Environmentalists are worried that even rain trees, which can withstand rainfall, have fallen prey to the monsoon
Saturday's rainfall caused the felling of 123 trees (including branches) across the city, causing experts and activists to worry about the unnaturally high numbers. Experts have condemned haphazard concretisation, trenching and hacking of branches of trees, activities which lead to such a high number of tree falls every monsoon.
A 35-year-old tree was uprooted at Dadar during Friday’s downpour. Pic/Rane Ashish
The city experienced rainfall on Saturday as well, which was 10 per cent of the season's average. Apart from reports of parts of building slabs and plasters collapsing and short circuits, the city had hundreds of complaints of trees or their
The Western suburbs recorded the highest number of tree or branches falling (71) (71), followed by the island city (36) and eastern suburbs (23). City experts have termed this high number within last 24 hours as unnatural, since not all the trees, which had fallen, were old or aging. Also, they are questioning how rain trees or even banyan trees, which are not known to fall in the monsoon, have been falling over the past five years, showing a changing trend.
"Every monsoon, the BMC undertakes trimming of trees, for which it has a separate budget. But we are increasingly seeing rain trees dying in the city, which was not the trend some years ago. Sometimes even banyan trees fall in the monsoon," said ecologist Anand Pendharkar.
"Rain trees have been actively killed due to rampant concretisation. Sometimes, trees coming in the way of developmental projects are poisoned on purpose. Besides, the BMC lacks the expertise and the sincerity to proactively gauge weak trees and save them from falling, which causes a risk to life and traffic. The BMC does not have a taxonomist, an ecologist or a horticulturalist to supervise its activities. They don't even put the necessary tree guards," he added.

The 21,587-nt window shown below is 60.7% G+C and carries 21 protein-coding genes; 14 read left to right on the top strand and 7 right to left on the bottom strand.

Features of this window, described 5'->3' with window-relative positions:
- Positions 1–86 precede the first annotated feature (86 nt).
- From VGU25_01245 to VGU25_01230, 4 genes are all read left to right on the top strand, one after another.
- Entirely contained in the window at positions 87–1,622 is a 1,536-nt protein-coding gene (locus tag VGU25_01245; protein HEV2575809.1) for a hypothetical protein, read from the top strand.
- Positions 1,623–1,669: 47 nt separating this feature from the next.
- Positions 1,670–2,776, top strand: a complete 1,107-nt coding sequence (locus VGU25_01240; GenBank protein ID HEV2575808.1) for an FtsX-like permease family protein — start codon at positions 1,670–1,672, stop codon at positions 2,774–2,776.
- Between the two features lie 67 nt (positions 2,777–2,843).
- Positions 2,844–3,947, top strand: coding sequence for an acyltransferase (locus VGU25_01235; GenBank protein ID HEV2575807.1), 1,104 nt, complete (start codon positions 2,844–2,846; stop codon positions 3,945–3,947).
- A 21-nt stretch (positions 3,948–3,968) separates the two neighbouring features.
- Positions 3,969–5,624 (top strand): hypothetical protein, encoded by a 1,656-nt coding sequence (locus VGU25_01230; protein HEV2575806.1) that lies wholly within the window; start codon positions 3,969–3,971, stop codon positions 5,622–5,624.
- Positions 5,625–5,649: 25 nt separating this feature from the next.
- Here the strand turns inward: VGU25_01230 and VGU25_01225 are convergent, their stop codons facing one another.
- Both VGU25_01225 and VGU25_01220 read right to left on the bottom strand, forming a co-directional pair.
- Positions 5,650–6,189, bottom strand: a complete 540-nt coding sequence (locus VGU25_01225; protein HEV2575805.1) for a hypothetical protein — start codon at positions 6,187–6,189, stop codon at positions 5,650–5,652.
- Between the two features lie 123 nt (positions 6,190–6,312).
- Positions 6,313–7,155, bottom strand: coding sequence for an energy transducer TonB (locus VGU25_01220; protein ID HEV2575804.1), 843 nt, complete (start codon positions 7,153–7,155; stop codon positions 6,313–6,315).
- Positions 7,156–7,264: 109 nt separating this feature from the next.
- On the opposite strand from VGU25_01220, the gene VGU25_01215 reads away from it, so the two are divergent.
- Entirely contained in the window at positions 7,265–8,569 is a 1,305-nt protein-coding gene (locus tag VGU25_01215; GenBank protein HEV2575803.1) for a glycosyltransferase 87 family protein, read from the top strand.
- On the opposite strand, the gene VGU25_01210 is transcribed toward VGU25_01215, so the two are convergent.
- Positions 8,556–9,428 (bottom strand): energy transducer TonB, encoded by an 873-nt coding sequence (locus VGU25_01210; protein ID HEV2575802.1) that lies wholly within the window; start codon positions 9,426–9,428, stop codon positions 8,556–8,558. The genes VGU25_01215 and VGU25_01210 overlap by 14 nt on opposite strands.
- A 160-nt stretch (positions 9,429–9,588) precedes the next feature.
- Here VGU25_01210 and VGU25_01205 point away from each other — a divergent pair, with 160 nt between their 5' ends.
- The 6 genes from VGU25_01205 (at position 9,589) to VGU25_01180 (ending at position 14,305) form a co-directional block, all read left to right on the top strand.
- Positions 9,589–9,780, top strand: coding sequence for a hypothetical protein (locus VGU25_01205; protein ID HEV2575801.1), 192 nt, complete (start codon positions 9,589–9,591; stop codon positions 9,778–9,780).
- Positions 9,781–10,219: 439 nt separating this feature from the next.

Besides, the BMC may conduct trimming of branches in such a way that the tree becomes imbalanced and eventually falls. "Actually, the BMC should map the pattern of the kind of trees that have been falling in the past decade and plan accordingly. They should plant or transplant trees considering the wind corridor, soil type, species and surface… they should have a policy in place for the species to be planted," said environment activist Rishi Agarwal.
Agarwal also stressed the need to identify trees which fall in waterlogged spots, and prevent them from weakening. He suggested the construction of soak pits every 100 metres, which will soak in rainwater, maintain groundwater levels and also prevent flooding around tree roots. Even BMC officials admit that it is the rampant road and footpath works which weaken tree roots which leads to healthy trees falling.
"Yes, the pattern of tree falls in monsoon has changed, and the only reason for it is concretisation. I had written letters to various departments of the BMC and ward offices to have better coordination in the matter. We had even removed accumulated asphalt from near tree roots. But it can't be said that trimming is done haphazardly.
We did a survey of trees last year, and based on several factors, decided which trees needed trimming," said Vijay Hire, superintendent of gardens, BMC. But even Hire admitted that the tree which fell on a lady in Agripada on Friday, killing her, was perfectly healthy. Hire is now coordinating with the disaster management department in the matter.
The island city experienced 171 mm average rainfall on Saturday, while the Eastern and Western Suburbs had 174.0 mm and 137.0 mm respectively. The death toll has reached to six in the past two days.